Pay JPS around US$150m annually and continue to have nothing positive or tangible to show for it:
A currency that depreciates around 10% per annum
An education system not fit for purpose
Rising school fees
Decay and suffering
State of emergencies
Repay US$52m and liberate tens of millions of US$ annually to improve education
Eliminate school fees
Create state owned money making assets
Solar powered streetlights nationwide
Electric school buses for safe and cheap travel
Schools selling electricity locally to earn revenue
Waste-to-energy plants with proper functioning solid waste management
This is also social intervention. There will be less idle hands and much more hope so one would expect a decrease in crime. And all this could be achieved without spending an extra tax dollar.
Today, the government has 3 options:
2. Use the aforementioned US$2.5b or
3. Access the US$3b reserves.
All 3 are good but I prefer 2 or 3. In regards to option 3, the government and the IMF should explain why it is a good idea to have US$3 billion sitting around when it could be working for the people.
In 2016 US$1.64b was borrowed from the IMF to quote, "support the country's ongoing reform program to tackle poverty, create jobs, and improve living standards." Let me repeat that: "to support the country's ongoing reform program to tackle poverty, create jobs, and improve living standards." So state investment in renewables would have been perfect. I'd like to know how the people's US$1.64b was used.
The following year they were broke so they borrowed US$70m from the World Bandit to "spur growth and development"? Well, state investment in renewables would have been a perfect spur!
What happened to that money? How will the IMF and World Bank be repaid a total of US$1.71b; that is US$85.5 million annual repayments plus interest over 20 years? By further austerity. But to make matters worse the IMF said we have access to US$1.2 billion. The money is available for investment in renewables and education.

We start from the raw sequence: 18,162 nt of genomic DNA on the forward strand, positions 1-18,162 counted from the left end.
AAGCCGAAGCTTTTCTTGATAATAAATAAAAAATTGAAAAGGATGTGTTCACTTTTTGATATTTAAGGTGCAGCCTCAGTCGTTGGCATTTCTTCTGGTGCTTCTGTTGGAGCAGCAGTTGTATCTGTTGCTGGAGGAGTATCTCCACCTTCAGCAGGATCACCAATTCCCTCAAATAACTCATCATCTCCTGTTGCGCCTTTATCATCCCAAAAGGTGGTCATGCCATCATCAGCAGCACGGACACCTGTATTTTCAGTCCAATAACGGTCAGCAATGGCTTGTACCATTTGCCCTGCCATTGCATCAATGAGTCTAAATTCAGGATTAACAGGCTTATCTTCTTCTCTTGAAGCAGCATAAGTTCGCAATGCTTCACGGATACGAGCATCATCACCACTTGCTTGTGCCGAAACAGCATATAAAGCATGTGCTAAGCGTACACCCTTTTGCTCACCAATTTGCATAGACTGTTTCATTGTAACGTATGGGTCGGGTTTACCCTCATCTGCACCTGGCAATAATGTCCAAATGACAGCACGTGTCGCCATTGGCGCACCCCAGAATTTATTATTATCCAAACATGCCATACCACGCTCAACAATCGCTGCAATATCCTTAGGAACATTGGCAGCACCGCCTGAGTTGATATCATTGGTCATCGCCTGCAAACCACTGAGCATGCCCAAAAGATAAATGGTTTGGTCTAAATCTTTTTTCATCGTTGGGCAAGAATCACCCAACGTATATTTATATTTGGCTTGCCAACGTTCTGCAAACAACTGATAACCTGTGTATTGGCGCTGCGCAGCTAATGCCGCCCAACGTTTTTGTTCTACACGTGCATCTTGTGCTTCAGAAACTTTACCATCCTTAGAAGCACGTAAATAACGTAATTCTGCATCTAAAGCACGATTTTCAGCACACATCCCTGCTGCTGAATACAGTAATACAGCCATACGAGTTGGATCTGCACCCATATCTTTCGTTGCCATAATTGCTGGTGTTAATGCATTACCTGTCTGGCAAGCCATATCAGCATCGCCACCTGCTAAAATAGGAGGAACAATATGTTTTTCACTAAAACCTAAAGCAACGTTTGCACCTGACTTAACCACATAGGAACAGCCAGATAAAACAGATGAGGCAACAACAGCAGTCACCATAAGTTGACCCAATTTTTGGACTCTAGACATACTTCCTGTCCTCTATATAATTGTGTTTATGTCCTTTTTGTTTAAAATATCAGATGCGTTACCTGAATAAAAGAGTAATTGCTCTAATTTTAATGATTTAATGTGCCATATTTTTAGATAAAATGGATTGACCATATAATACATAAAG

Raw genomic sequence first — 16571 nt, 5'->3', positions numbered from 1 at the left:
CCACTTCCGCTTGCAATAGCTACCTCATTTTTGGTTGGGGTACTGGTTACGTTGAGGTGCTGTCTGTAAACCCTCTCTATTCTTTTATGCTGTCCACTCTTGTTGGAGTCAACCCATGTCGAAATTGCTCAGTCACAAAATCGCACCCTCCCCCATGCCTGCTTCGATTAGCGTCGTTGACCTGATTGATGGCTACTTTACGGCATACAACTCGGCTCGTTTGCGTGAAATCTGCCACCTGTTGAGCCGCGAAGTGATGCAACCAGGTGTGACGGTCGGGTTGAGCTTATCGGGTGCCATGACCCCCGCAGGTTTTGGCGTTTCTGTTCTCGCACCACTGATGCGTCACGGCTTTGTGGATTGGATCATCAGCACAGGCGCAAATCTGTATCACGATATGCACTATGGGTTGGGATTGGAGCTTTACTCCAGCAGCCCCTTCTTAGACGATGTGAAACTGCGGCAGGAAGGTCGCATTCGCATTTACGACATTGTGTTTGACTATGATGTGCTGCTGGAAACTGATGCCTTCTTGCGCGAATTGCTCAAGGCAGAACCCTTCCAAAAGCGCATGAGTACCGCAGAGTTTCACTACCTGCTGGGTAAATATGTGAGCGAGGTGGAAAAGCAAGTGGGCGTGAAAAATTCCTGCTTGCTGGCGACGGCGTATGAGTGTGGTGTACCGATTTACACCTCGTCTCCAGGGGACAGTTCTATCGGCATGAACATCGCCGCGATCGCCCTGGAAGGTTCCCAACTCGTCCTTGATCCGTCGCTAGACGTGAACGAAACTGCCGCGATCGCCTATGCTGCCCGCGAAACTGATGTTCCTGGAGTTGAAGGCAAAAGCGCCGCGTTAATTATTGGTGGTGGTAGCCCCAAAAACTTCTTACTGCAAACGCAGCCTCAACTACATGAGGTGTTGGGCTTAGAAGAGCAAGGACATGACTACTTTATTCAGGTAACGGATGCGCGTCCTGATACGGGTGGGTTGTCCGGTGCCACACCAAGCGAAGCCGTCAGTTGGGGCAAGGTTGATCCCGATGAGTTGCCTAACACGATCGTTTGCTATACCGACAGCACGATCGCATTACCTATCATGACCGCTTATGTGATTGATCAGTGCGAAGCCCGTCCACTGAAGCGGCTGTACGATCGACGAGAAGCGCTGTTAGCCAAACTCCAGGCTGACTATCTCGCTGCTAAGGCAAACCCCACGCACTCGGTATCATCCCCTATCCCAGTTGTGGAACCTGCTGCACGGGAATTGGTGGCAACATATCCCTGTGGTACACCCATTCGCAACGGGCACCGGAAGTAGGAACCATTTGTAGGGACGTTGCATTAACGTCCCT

So this is how the people's money is managed. Waste, mismanagement and austerity are constituents of our fiscal discipline. It is the polar opposite to what the PM tweeted:
The measure of a good government is how they protect and actively empower the weakest and most dispossessed in the society. The measure of a good government frugality and careful management of the peoples' money and income to protect from inflation and unnecessary taxes.
Wow. Says it all really........
So let's look at an example of his "frugality and careful management of the peoples' cash".
The parliamentarians are fully aware of the viability of solar power so what is their record on investment? In 2014 the then minister of energy was present at the inauguration of the Grand Palladian hotel's US$3.4m solar investment which paid for itself over a year ago. Well, over a similar period, quote "Mrs. Williams (Science, Energy and Technology Minister) indicated that between 2013 and 2018, some US$2.2 million in savings was generated from the implementation of strategies under the Energy Efficiency and Conservation Programme (EECP) at government entities."
Such testicular fortitude to tell the entire world that a sovereign state, baking in sunshine and broke to boot, saved a grand total of US$2.2m since 2013. Chump change. And this magnificent feat was achieved under the noses of the IMF and the UNDP which advocate for sustainable development. Since 2013 we should be well over US$600m better off but our parliamentarians saved $2.2m over 5 years. Personally, I think this is criminal negligence.